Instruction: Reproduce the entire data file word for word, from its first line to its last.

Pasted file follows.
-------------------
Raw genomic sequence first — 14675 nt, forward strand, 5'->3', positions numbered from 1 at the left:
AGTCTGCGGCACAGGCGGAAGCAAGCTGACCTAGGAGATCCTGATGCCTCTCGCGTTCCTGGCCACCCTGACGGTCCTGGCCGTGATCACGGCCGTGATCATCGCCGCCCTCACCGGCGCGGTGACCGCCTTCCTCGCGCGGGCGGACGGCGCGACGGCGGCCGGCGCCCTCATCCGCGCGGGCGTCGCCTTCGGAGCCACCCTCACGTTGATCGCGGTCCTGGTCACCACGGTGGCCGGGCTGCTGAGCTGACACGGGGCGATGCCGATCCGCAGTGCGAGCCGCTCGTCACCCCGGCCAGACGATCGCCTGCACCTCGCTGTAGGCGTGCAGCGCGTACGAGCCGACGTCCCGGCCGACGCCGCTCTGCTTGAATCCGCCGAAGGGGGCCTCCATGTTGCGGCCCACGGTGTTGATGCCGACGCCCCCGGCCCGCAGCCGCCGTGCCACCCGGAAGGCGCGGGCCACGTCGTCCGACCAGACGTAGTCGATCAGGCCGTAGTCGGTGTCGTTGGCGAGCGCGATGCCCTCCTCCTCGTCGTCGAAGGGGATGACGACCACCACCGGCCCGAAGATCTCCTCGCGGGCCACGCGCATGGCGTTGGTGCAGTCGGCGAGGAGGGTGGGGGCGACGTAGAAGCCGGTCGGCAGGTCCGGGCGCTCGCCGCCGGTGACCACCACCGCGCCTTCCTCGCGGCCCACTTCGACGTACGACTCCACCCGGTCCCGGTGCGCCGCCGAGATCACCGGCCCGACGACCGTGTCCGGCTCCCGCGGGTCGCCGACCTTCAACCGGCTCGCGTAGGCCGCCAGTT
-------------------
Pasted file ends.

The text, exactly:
Raw genomic sequence first — 14675 nt, forward strand, 5'->3', positions numbered from 1 at the left:
AGTCTGCGGCACAGGCGGAAGCAAGCTGACCTAGGAGATCCTGATGCCTCTCGCGTTCCTGGCCACCCTGACGGTCCTGGCCGTGATCACGGCCGTGATCATCGCCGCCCTCACCGGCGCGGTGACCGCCTTCCTCGCGCGGGCGGACGGCGCGACGGCGGCCGGCGCCCTCATCCGCGCGGGCGTCGCCTTCGGAGCCACCCTCACGTTGATCGCGGTCCTGGTCACCACGGTGGCCGGGCTGCTGAGCTGACACGGGGCGATGCCGATCCGCAGTGCGAGCCGCTCGTCACCCCGGCCAGACGATCGCCTGCACCTCGCTGTAGGCGTGCAGCGCGTACGAGCCGACGTCCCGGCCGACGCCGCTCTGCTTGAATCCGCCGAAGGGGGCCTCCATGTTGCGGCCCACGGTGTTGATGCCGACGCCCCCGGCCCGCAGCCGCCGTGCCACCCGGAAGGCGCGGGCCACGTCGTCCGACCAGACGTAGTCGATCAGGCCGTAGTCGGTGTCGTTGGCGAGCGCGATGCCCTCCTCCTCGTCGTCGAAGGGGATGACGACCACCACCGGCCCGAAGATCTCCTCGCGGGCCACGCGCATGGCGTTGGTGCAGTCGGCGAGGAGGGTGGGGGCGACGTAGAAGCCGGTCGGCAGGTCCGGGCGCTCGCCGCCGGTGACCACCACCGCGCCTTCCTCGCGGCCCACTTCGACGTACGACTCCACCCGGTCCCGGTGCGCCGCCGAGATCACCGGCCCGACGACCGTGTCCGGCTCCCGCGGGTCGCCGACCTTCAACCGGCTCGCGTAGGCCGCCAGTT